Entirely revamping an armchair -- a worn one in the living room or a flea-market find -- is not a do-it-yourself project for most of us; you'll want to work with an expert upholsterer. After stripping the dated coverings from a pair of old hardwood frames that we found at auction, New York City upholsterer Luther Quintana copied them to make a second pair from kiln-dried maple. Building on this same frame, Quintana produced four distinct styles, which are pictured here.
While the fabric options are considerable, we limited him to a neutral, narrow-ribbed, cotton faille to play up each chair's contours and trim. Dressed in a skirt, this tufted chair emerges from the men's club to take a place in the bedroom or sitting room. The tailoring technique of waterfalling, or draping, smooths the chair's lines. With few seams to match, liberties can be taken with a pattern to make it fit almost any decor. The loose-back-and-seat style, with cushions, is a staple of English country houses but is also at home in a casual urban interior. The cushionless tightback-and-seat chair, at once sleek and sumptuous, complements contemporary settings such as a loft.
Quintana emphasized the frame's curved profile by padding its back minimally. He highlighted the seams with baseball stitching, matching the thread and fabric for a more refined look. The throw pillow is sized for lumbar support and decorated with twin bands of ribbon.
This cozy classic is most appropriate for a boudoir or a casual room in the country. Quintana created snug-fitting, T-shaped, down-filled cushions to bolster the back and seat. The chair back and its cushion are four inches deep. The seat cushion is slightly more plump.
The tight-back-and-seat easy chair is at once stripped down and elegant. The sleekest of our quartet, its snug upholstery is pieced together with all-but-invisible blind stitching, which enhances its seamless appearance. The back padding is filled out to five and one-half inches to achieve an overall grace of proportion. A throw pillow makes the deep seat even more comfortable.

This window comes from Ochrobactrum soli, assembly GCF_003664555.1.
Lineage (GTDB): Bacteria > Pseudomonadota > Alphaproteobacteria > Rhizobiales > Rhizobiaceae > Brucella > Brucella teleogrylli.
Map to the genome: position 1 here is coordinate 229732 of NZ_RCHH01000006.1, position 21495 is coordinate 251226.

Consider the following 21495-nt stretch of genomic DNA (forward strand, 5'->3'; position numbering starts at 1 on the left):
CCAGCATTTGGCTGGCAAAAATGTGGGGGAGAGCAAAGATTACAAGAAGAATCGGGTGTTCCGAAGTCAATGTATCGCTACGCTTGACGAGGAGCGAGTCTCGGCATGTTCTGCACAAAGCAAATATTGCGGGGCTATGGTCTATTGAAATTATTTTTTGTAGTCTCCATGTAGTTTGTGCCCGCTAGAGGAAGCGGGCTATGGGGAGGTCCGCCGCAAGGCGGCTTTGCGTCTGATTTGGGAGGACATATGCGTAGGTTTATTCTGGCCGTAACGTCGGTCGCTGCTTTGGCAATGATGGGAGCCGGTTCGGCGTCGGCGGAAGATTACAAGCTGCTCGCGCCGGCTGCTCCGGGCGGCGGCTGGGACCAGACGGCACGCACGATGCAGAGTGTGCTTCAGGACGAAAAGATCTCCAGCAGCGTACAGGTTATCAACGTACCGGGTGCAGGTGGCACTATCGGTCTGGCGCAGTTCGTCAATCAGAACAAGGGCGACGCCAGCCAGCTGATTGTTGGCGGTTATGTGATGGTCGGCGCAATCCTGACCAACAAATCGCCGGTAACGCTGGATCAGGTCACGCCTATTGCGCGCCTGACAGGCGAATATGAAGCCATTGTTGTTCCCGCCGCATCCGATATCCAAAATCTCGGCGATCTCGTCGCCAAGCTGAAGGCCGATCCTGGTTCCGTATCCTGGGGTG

The seat cushion used for the waterfall chair is filled with 100 percent goose down. A less costly alternative is a mix of down and feathers. The placement of the lowest pleat on the roll arm determines the thickness of the cushion; for a harmonious look, the cushion's baseball stitching aligns with this pleat.
This classic overstuffed armchair has a seat softened by a fluffed-up, boxy cushion. Down makes the seat and back cushions invitingly accommodating and provides the ideal spot to curl up with a book. The cushion's edges are accented with one-eighth-inch contrasting piping.
The attached seat exhibits an "English" edge, bellying slightly beyond the apron, to echo the roll of the padded arms. Like the back, the seat is firmly upholstered with just a bit of bounce provided by a top layer of down. Because the seat is so deep -- forty-eight inches -- Quintana added a Turkish pillow with piping and puckered corners.
The technically challenging process of waterfalling results in a streamlined effect. Here, a single piece of fabric wraps around the sides of the chair and the front of the apron and includes kick pleats at the front corners.
The tightly shirred skirt was fabricated and hand-sewn to the upholstered apron, thus offering the option of removing it for a more tailored look. The custom until recently was to anchor skirts halfway down the apron. Here, the flounced skirt with contrasting trim falls directly from the base of the seat for a rich, full effect.
The tight-back chair wears no skirt, showing off its turned-wood feet. These are stained deep walnut, to contrast with the light-colored fabric. Brass casters allow for ease of movement. The only ornamentation on the apron is a row of bronze nail heads in two sizes.